5. Failing to outsource specialist tasks
As an entrepreneur, there is a great temptation to do everything yourself, especially in the start-up period when costs are sometimes prohibitive.
If your idea takes off, you aren’t going to be able to handle everything on your own.
You have a limited set of talents, so by bringing in a team of experts who you can trust, will help to bring your vision to reality.

For every new business that succeeds, there are dozens of others that don’t.
Make sure you are poised for success by avoiding these business pitfalls.

Christine Davey
@DaveyMarketing

If you’d like some help with your strategic marketing planning Tweet me or call me on 01273 772033 for an initial chat over a coffee!

7 elements to creating an effective Marketing Plan

Marketing Planning Christine Davey BrightonWhat is marketing? Why is it important to you as a small business?

In its most basic definition, marketing is everything you do to place your products or services in the hands of potential customers. Every time you speak about your business, you are involved in marketing.
Planning is key to help you identify your ideal target market and a marketing strategy will help you focus on the different ways you can communicate with your customers and target the ones that will create most sales.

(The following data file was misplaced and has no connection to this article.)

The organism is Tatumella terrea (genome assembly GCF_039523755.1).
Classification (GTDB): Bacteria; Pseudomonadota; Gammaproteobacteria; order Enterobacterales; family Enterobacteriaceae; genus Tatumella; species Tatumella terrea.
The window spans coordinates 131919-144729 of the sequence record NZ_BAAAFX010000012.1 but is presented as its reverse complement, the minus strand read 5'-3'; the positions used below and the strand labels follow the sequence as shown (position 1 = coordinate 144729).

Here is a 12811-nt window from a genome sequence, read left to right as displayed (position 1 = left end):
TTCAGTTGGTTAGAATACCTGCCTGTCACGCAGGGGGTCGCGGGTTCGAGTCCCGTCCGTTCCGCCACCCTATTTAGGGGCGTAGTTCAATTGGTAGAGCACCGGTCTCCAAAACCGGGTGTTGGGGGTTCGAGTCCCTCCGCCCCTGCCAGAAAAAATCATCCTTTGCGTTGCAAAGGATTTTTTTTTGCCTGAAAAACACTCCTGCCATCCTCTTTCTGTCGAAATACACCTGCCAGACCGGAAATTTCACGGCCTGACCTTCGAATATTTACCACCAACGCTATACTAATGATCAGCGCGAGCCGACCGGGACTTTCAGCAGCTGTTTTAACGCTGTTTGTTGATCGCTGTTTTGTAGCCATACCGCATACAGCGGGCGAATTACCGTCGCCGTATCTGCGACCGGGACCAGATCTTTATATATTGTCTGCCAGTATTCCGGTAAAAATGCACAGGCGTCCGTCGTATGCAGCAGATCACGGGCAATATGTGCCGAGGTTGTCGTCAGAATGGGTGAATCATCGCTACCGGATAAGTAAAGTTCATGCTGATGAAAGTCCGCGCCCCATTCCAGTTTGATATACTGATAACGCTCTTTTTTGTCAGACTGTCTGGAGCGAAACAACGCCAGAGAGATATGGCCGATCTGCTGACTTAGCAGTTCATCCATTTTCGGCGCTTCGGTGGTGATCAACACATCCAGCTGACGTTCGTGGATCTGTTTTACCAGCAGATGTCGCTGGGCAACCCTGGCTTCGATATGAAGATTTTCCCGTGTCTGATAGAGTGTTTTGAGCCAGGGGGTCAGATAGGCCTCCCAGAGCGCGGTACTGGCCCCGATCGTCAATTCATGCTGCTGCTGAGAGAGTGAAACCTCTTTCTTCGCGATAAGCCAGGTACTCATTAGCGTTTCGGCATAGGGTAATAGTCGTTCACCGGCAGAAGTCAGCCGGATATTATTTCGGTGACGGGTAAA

You’ll need to look at each of the following areas in order to create a comprehensive framework to develop an effective marketing plan:

Product
Simply, what your business offers: this covers the combination of goods and services that your business offers.
Place
This refers to how your customer accesses your product or service; it should be convenient for the client at all times. This could be your business premises, shop or online presence.
Price
What approach will you take to pricing your product? Price communicates a lot about a brand. It is a key factor in the marketing mix – too low may put off the target market, too high will carry a high client service expectation which may be tough to fulfil.
Promotion
Refers to how you communicate with your customers. The objective of the promotional mix is to communicate what the company does and what it offers, to the right people at the right time, in order to acquire and retain customers.
People